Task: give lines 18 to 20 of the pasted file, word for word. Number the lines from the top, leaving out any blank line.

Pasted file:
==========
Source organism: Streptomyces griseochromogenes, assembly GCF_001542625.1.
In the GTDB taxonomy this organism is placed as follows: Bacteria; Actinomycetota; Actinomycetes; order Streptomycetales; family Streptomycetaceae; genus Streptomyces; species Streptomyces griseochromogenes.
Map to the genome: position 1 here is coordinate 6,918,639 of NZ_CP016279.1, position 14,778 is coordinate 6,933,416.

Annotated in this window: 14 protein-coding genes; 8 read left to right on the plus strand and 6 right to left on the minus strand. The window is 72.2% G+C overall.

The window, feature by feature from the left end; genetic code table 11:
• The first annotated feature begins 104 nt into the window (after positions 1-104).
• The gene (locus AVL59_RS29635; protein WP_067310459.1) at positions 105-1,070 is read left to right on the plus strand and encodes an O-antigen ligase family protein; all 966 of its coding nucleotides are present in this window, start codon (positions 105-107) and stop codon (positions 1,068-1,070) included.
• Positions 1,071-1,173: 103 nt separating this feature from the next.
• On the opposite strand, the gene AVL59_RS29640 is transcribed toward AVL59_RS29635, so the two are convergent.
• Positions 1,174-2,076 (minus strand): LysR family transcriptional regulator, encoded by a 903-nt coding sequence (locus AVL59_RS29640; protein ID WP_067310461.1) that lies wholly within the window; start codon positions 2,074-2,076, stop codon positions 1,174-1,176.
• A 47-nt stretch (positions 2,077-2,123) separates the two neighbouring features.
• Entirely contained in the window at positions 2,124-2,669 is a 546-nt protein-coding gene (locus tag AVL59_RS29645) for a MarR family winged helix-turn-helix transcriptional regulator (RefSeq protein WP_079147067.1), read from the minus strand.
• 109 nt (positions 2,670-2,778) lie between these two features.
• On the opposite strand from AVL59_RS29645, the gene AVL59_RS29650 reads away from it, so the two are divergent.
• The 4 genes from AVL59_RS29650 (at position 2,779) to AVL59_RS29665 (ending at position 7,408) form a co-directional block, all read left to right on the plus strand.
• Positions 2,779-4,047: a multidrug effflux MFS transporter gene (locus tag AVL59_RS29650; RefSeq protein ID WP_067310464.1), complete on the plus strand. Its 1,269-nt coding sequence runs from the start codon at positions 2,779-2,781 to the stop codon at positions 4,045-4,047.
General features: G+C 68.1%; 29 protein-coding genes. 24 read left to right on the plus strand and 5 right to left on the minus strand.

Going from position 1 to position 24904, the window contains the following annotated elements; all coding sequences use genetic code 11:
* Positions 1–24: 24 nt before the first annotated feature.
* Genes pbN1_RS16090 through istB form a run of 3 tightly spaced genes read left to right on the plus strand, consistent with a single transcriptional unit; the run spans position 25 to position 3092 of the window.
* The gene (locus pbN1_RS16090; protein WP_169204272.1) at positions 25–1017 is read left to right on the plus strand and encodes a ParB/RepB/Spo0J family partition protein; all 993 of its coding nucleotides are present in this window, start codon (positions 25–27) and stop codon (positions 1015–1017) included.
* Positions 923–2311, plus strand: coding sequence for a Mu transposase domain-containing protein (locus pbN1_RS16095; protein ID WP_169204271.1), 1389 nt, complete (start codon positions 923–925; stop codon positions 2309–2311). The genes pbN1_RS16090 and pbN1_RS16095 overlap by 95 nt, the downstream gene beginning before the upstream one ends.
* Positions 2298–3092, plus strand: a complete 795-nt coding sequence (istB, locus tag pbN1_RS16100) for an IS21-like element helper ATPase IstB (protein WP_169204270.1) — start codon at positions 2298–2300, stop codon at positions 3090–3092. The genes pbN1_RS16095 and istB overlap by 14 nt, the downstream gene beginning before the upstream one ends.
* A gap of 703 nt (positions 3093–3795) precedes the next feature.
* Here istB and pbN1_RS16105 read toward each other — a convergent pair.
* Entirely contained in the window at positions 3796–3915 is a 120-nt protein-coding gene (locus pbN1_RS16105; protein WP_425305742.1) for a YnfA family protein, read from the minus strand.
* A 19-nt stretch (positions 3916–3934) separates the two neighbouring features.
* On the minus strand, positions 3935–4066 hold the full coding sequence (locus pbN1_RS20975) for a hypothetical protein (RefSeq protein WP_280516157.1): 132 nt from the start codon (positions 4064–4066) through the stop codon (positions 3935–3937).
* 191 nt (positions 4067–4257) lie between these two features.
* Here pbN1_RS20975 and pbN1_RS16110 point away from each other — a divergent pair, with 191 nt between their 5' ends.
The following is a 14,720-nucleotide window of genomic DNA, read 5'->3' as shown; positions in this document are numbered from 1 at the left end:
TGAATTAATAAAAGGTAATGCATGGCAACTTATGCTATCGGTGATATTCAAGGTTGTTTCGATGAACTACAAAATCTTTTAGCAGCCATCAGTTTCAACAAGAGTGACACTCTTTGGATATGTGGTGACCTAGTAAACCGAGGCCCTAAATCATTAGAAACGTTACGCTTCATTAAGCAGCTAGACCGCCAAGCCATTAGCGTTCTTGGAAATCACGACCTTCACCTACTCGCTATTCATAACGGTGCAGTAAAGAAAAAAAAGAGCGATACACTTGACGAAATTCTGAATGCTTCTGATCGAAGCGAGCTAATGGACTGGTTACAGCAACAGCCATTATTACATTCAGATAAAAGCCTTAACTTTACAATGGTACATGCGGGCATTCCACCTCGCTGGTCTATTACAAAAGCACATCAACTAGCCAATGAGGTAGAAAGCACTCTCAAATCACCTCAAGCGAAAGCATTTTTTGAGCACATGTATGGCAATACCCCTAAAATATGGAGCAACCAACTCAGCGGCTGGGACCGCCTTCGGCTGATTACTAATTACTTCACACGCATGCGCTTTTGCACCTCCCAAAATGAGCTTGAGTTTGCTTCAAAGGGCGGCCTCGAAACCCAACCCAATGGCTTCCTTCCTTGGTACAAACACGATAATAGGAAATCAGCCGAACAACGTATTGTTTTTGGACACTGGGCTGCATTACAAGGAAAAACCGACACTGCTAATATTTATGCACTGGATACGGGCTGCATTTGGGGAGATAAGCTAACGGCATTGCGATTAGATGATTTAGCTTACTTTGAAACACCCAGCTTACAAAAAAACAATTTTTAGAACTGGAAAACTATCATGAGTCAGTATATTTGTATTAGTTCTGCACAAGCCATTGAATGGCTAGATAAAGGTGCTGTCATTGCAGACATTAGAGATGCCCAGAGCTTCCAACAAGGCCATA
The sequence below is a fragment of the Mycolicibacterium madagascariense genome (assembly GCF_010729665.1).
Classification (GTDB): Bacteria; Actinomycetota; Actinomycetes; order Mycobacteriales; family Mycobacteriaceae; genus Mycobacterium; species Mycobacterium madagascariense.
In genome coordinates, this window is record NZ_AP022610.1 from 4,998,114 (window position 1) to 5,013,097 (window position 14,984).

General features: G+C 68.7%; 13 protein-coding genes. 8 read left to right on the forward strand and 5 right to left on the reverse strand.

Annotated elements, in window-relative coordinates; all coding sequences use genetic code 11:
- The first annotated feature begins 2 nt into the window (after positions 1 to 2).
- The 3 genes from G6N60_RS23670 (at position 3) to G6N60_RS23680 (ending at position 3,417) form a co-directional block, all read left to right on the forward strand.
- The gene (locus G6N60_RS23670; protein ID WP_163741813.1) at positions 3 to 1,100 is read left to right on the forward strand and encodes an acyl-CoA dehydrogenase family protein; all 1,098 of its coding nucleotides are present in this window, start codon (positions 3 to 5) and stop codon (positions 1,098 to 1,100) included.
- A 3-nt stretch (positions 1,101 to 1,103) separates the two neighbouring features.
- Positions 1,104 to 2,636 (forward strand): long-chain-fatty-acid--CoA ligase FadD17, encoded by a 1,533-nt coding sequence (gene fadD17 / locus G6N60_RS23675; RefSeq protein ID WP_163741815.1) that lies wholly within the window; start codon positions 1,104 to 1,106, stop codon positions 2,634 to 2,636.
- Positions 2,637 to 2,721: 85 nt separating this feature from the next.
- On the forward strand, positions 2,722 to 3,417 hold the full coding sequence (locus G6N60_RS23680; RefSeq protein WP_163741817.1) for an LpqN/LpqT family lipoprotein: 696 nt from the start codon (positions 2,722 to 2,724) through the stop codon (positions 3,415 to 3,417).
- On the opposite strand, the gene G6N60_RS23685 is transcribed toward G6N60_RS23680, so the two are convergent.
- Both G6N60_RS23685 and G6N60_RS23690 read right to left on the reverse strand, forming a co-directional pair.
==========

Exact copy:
Going from position 1 to position 24904, the window contains the following annotated elements; all coding sequences use genetic code 11:
* Positions 1–24: 24 nt before the first annotated feature.
* Genes pbN1_RS16090 through istB form a run of 3 tightly spaced genes read left to right on the plus strand, consistent with a single transcriptional unit; the run spans position 25 to position 3092 of the window.